Premed or law…that’s today’s question…

premed or law

Doctor or attorney? It’s down to decision time.

When it comes down to it, these two career choices are distinctly different, and require a totally different undergrad path. Whether you choose premed or law, and how early you make the choice, will indeed matter in the long run. Here are some things you may want to consider….

Length of schooling

Going to law school is a much smoother and simpler path than medical school. If you’re in pre-med, you should be starting your pre-med classes in your freshman year in order to be prepared for the MCAT. On the other hand, there is no specified path for those planning on law school. Law school applicants can have a variety of majors, but in both cases, it will be an easier path if you’re a good student and have good grades. Law school requires four years of undergrad followed by three years of law school. Medical school requires four years of undergrad followed by four years of medical school and a residency of three to seven years. So the length of schooling for law (7 years total) and pre-med (11-15 years total) might be a deal breaker for you.

Difficulty of classes

If you don’t fancy classes like organic chemistry, biochemistry, biology, physics, even molecular biology and genetics, you may want to nix the med school idea. When you are trying to decide on premed or law, remember that students with pre-med classes can apply for law school, but students with pre-law classes (any major at all!) can’t apply for medical school. Your classes in premed will push you to your academic limits for sure, even if you’re one of those egghead science nuts. If you don’t love science, premed will be excruciatingly painful!

Job market prospects

Everything out there about pre-med and pre-law seems to indicate that there are many more options and opportunities in the pre-med realm. In fact, jobs in the legal market are few and far between now. That doesn’t mean the market won’t recover somewhat in the eight years between now and when you graduate, but doctors will probably have an easier time of being employable from now until the end of time. In fact, a severe shortage of doctors is being forecast in the next few years due to structural changes in the healthcare market, so your prospects as a doctor will be much better if you’re willing to do what’s required!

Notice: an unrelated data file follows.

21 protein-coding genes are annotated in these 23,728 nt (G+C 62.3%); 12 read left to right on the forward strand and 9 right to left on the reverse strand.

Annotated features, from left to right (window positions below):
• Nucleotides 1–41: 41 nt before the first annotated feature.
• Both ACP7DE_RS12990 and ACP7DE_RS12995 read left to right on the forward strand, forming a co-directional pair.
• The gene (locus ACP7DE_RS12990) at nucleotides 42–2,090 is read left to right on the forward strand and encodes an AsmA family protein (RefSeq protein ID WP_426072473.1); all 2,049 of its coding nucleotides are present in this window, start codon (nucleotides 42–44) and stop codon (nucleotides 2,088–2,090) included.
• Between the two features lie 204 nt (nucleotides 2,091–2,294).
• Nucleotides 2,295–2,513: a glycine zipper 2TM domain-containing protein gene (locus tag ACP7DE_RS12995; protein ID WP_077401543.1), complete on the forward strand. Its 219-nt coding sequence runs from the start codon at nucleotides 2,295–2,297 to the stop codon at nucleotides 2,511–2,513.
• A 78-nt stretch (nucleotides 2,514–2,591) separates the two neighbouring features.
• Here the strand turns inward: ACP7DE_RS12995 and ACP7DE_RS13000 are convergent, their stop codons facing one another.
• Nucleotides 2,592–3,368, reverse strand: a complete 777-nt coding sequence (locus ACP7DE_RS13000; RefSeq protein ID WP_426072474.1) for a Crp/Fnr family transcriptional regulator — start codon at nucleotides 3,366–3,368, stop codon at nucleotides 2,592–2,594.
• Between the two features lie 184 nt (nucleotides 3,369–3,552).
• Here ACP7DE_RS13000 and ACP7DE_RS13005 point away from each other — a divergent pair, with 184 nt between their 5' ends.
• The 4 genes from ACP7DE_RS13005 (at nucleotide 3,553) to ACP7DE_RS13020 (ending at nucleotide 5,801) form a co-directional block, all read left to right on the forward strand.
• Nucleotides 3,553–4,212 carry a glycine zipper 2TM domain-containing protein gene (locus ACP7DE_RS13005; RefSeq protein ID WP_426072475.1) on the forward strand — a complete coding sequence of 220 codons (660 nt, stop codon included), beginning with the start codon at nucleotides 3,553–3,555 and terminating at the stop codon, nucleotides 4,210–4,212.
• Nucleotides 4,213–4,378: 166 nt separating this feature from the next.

Cost of schooling

A huge consideration has to be the cost of medical school vs. the cost of law school. If your two top choices are premed or prelaw, the indebtedness quotient is much higher in medicine than law. Not to say that either is a cheap way to go. The average indebtedness of med school grads is around $200,000, give or take a few $10’s of $1,000’s, while the average indebtedness for law school grads is more in the realm of $120,000 (though it could be substantially more at the top schools). That makes sense given that medical school is longer. By the time med school students graduate and begin residencies, they’re usually paid a “salary” of $50,000 or so, helping with their debt load. Check out our post here on how to pay for medical school.

Dual degree

If you’re one of those super-driven “Type A” students who really can’t decide whether to go premed or law, there’s an option for you: a dual degree. There are several schools that offer a MD/JD degree, and you can finish in around seven years, and likely more depending on your specialty. Don’t even think about this one unless you love, love, love going to school, and are passionate about both degrees!

Here are a few other posts that may help you decide which option is best for you:

-Why would I want to attend an MD/PhD program?

-What’s the best pre-med major?

-What makes a university’s pre-med program good enough?